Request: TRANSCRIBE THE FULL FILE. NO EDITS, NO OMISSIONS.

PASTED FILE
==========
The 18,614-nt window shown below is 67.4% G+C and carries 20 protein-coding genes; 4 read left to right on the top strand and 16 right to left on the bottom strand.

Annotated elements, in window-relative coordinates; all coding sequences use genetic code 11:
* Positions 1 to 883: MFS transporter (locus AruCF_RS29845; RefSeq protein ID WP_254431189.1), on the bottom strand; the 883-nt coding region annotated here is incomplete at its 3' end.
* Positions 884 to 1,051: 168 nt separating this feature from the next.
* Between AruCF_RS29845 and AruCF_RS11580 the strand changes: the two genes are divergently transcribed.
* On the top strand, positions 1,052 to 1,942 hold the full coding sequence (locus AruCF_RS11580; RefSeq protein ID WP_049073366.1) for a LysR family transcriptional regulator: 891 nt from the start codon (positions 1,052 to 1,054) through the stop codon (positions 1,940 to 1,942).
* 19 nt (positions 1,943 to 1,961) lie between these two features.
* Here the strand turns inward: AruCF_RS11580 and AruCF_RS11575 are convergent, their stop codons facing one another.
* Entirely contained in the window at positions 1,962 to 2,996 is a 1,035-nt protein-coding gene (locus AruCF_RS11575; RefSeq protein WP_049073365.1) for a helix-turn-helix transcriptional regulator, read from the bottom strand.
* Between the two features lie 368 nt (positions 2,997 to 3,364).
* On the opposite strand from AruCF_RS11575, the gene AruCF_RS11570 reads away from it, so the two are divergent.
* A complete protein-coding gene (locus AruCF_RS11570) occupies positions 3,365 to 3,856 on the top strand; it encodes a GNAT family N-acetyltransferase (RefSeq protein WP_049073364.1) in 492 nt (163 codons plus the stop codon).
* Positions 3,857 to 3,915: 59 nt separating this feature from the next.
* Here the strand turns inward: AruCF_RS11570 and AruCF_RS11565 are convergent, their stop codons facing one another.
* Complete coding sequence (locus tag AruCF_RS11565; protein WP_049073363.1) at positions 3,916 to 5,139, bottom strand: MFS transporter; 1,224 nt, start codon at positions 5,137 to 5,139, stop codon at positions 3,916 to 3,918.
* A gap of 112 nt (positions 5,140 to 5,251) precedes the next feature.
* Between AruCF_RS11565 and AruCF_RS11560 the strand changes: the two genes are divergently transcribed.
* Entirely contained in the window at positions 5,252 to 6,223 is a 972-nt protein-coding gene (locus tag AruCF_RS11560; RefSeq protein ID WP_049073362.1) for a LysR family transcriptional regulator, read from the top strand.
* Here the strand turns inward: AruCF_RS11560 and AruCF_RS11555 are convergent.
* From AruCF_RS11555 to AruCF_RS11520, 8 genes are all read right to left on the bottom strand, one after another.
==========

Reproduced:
The 18,614-nt window shown below is 67.4% G+C and carries 20 protein-coding genes; 4 read left to right on the top strand and 16 right to left on the bottom strand.

Annotated elements, in window-relative coordinates; all coding sequences use genetic code 11:
* Positions 1 to 883: MFS transporter (locus AruCF_RS29845; RefSeq protein ID WP_254431189.1), on the bottom strand; the 883-nt coding region annotated here is incomplete at its 3' end.
* Positions 884 to 1,051: 168 nt separating this feature from the next.
* Between AruCF_RS29845 and AruCF_RS11580 the strand changes: the two genes are divergently transcribed.
* On the top strand, positions 1,052 to 1,942 hold the full coding sequence (locus AruCF_RS11580; RefSeq protein ID WP_049073366.1) for a LysR family transcriptional regulator: 891 nt from the start codon (positions 1,052 to 1,054) through the stop codon (positions 1,940 to 1,942).
* 19 nt (positions 1,943 to 1,961) lie between these two features.
* Here the strand turns inward: AruCF_RS11580 and AruCF_RS11575 are convergent, their stop codons facing one another.
* Entirely contained in the window at positions 1,962 to 2,996 is a 1,035-nt protein-coding gene (locus AruCF_RS11575; RefSeq protein WP_049073365.1) for a helix-turn-helix transcriptional regulator, read from the bottom strand.
* Between the two features lie 368 nt (positions 2,997 to 3,364).
* On the opposite strand from AruCF_RS11575, the gene AruCF_RS11570 reads away from it, so the two are divergent.
* A complete protein-coding gene (locus AruCF_RS11570) occupies positions 3,365 to 3,856 on the top strand; it encodes a GNAT family N-acetyltransferase (RefSeq protein WP_049073364.1) in 492 nt (163 codons plus the stop codon).
* Positions 3,857 to 3,915: 59 nt separating this feature from the next.
* Here the strand turns inward: AruCF_RS11570 and AruCF_RS11565 are convergent, their stop codons facing one another.
* Complete coding sequence (locus tag AruCF_RS11565; protein WP_049073363.1) at positions 3,916 to 5,139, bottom strand: MFS transporter; 1,224 nt, start codon at positions 5,137 to 5,139, stop codon at positions 3,916 to 3,918.
* A gap of 112 nt (positions 5,140 to 5,251) precedes the next feature.
* Between AruCF_RS11565 and AruCF_RS11560 the strand changes: the two genes are divergently transcribed.
* Entirely contained in the window at positions 5,252 to 6,223 is a 972-nt protein-coding gene (locus tag AruCF_RS11560; RefSeq protein ID WP_049073362.1) for a LysR family transcriptional regulator, read from the top strand.
* Here the strand turns inward: AruCF_RS11560 and AruCF_RS11555 are convergent.
* From AruCF_RS11555 to AruCF_RS11520, 8 genes are all read right to left on the bottom strand, one after another.